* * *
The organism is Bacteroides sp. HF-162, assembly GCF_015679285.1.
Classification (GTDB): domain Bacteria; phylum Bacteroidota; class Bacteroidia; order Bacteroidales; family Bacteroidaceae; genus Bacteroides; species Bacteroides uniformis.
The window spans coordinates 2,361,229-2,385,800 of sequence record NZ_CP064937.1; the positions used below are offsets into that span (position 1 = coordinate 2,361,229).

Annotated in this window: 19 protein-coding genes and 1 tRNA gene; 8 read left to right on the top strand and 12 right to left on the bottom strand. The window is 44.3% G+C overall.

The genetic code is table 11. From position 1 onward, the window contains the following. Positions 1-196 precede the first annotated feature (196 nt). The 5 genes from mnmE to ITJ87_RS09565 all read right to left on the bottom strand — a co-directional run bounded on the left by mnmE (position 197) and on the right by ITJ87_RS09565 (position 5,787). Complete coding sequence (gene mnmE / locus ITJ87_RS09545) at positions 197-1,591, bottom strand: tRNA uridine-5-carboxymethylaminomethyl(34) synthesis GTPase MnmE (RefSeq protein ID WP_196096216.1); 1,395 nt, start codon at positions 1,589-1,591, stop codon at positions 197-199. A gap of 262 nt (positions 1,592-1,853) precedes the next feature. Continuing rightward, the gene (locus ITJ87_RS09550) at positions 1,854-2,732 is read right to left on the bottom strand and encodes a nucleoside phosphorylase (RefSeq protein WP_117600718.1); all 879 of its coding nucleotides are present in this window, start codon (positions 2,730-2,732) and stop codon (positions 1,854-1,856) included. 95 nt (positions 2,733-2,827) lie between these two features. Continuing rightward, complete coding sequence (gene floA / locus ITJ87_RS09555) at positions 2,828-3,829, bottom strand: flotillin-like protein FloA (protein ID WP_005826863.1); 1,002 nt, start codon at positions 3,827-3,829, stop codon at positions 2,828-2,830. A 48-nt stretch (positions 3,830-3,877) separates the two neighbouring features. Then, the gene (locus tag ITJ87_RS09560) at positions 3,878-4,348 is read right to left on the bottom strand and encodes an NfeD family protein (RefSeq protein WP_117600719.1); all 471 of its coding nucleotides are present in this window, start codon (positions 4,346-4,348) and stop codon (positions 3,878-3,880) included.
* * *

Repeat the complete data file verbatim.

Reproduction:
The organism is Bacteroides sp. HF-162, assembly GCF_015679285.1.
Classification (GTDB): domain Bacteria; phylum Bacteroidota; class Bacteroidia; order Bacteroidales; family Bacteroidaceae; genus Bacteroides; species Bacteroides uniformis.
The window spans coordinates 2,361,229-2,385,800 of sequence record NZ_CP064937.1; the positions used below are offsets into that span (position 1 = coordinate 2,361,229).

Annotated in this window: 19 protein-coding genes and 1 tRNA gene; 8 read left to right on the top strand and 12 right to left on the bottom strand. The window is 44.3% G+C overall.

The genetic code is table 11. From position 1 onward, the window contains the following. Positions 1-196 precede the first annotated feature (196 nt). The 5 genes from mnmE to ITJ87_RS09565 all read right to left on the bottom strand — a co-directional run bounded on the left by mnmE (position 197) and on the right by ITJ87_RS09565 (position 5,787). Complete coding sequence (gene mnmE / locus ITJ87_RS09545) at positions 197-1,591, bottom strand: tRNA uridine-5-carboxymethylaminomethyl(34) synthesis GTPase MnmE (RefSeq protein ID WP_196096216.1); 1,395 nt, start codon at positions 1,589-1,591, stop codon at positions 197-199. A gap of 262 nt (positions 1,592-1,853) precedes the next feature. Continuing rightward, the gene (locus ITJ87_RS09550) at positions 1,854-2,732 is read right to left on the bottom strand and encodes a nucleoside phosphorylase (RefSeq protein WP_117600718.1); all 879 of its coding nucleotides are present in this window, start codon (positions 2,730-2,732) and stop codon (positions 1,854-1,856) included. 95 nt (positions 2,733-2,827) lie between these two features. Continuing rightward, complete coding sequence (gene floA / locus ITJ87_RS09555) at positions 2,828-3,829, bottom strand: flotillin-like protein FloA (protein ID WP_005826863.1); 1,002 nt, start codon at positions 3,827-3,829, stop codon at positions 2,828-2,830. A 48-nt stretch (positions 3,830-3,877) separates the two neighbouring features. Then, the gene (locus tag ITJ87_RS09560) at positions 3,878-4,348 is read right to left on the bottom strand and encodes an NfeD family protein (RefSeq protein WP_117600719.1); all 471 of its coding nucleotides are present in this window, start codon (positions 4,346-4,348) and stop codon (positions 3,878-3,880) included.